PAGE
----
Can I be a Whistleblower If My Employer Did Not Violate the Law?

By Thomas McKinney

Yes, you are still considered a whistleblower in NJ.  Your employer can not fire you if you had a reasonable belief that it violated the law or otherwise endangered the public.  New Jersey’s whistleblower law, the Conscientious Employee Protection Act (CEPA), is the most far-reaching such law in the country.  CEPA wants to encourage conscientious employees to report questionable conduct to protect the public from unsafe, illegal, or fraudulent conduct.  To spur such reports, it does not require you to know the nuances of the law; an employee need have only a reasonable belief that her employer violated the law.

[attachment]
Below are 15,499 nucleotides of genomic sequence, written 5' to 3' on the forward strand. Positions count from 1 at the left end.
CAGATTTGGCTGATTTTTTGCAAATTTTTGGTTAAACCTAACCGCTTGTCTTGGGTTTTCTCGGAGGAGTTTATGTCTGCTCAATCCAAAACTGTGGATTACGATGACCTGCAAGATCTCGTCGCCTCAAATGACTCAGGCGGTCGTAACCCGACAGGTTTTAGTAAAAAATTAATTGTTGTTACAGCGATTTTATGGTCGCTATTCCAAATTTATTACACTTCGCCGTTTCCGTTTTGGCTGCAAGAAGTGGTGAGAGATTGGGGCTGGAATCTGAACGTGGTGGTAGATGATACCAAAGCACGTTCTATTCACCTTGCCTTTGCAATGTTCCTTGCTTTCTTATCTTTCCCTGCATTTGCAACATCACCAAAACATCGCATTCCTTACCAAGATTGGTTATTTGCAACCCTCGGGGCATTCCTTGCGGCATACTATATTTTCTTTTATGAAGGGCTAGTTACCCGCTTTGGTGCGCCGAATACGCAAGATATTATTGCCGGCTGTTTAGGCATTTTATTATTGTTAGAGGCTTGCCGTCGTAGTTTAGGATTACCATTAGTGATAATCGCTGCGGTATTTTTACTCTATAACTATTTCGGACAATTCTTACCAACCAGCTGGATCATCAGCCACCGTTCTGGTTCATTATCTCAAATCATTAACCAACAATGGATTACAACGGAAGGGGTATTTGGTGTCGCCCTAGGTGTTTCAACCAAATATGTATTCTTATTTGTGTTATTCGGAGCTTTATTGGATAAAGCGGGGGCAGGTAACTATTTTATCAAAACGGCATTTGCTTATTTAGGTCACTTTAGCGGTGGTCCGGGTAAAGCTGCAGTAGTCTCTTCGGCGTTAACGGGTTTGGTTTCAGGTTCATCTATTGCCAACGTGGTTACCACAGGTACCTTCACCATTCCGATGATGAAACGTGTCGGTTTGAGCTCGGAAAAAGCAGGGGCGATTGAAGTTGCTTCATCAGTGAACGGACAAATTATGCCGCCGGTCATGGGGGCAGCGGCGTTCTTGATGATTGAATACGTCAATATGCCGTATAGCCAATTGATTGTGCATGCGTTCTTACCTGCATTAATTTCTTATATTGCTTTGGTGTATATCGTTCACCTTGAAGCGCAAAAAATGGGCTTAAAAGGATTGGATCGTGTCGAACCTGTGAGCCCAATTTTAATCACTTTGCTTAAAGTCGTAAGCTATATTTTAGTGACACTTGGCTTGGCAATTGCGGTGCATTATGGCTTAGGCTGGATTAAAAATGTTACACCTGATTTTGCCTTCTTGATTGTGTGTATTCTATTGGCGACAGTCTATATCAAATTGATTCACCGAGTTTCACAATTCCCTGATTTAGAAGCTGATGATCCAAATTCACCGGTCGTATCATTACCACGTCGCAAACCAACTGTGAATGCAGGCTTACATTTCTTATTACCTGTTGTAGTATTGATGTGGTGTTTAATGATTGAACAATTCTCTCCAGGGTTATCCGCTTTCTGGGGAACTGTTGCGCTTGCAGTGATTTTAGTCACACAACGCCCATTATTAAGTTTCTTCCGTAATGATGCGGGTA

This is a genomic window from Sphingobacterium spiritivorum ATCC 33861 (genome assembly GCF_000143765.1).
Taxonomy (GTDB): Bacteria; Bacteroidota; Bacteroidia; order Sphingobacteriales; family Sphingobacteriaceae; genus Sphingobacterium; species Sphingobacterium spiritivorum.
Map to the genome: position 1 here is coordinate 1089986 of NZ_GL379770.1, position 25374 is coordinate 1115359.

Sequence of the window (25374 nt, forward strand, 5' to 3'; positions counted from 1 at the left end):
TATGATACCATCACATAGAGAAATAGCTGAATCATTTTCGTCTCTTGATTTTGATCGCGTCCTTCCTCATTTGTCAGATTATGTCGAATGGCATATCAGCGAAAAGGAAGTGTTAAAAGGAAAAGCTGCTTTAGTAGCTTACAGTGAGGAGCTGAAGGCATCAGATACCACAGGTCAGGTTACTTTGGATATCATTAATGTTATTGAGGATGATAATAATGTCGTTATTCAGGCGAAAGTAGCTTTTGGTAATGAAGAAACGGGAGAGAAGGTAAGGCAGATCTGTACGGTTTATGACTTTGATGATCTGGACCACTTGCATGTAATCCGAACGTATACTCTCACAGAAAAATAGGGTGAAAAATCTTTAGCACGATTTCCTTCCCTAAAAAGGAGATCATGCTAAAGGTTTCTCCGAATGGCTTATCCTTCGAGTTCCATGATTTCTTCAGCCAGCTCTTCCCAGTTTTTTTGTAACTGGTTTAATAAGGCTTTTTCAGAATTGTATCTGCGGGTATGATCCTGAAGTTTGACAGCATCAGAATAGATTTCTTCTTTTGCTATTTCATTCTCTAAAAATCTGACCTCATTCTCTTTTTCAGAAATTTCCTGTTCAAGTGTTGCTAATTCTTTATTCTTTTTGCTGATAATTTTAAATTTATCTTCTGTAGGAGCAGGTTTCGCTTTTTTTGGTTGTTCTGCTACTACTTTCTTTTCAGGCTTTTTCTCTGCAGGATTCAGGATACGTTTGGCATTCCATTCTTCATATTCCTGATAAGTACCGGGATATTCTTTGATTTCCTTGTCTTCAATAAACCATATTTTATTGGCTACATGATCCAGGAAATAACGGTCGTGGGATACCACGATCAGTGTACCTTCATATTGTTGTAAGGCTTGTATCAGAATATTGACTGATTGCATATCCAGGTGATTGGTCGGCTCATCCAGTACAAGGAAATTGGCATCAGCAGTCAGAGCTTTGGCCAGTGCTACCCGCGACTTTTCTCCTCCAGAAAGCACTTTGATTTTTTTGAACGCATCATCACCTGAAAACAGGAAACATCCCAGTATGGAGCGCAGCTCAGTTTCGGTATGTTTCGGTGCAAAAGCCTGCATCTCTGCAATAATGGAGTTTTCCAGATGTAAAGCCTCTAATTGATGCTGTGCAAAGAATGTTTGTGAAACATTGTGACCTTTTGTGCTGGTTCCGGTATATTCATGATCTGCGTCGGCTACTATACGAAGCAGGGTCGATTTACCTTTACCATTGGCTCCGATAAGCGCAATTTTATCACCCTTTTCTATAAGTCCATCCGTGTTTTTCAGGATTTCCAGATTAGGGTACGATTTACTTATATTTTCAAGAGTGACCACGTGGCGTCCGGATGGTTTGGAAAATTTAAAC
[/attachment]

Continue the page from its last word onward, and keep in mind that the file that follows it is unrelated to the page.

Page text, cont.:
Dated: April 14, 2010 – Castronovo & McKinney – Paul Castronovo

About the Author
Tom McKinney is an experienced NJ Employment Lawyer in all major areas of labor and employment law, including discrimination, harassment, overtime violations, wage and hour claims, sexual harassment, wrongful discharge, Title VII, ADA, ADEA, FMLA, LAD, FLSA, and all other employment law claims. Tom is admitted to practice in the States of New Jersey and New York, United States District Court for the Eastern District of New York, Southern District of New York, District of New Jersey, and United States Court of Appeals for the Third Circuit. Prior to forming the firm, Tom practiced at Gibbons P.C. in Newark, NJ. If you have any questions regarding this article, contact Tom here today.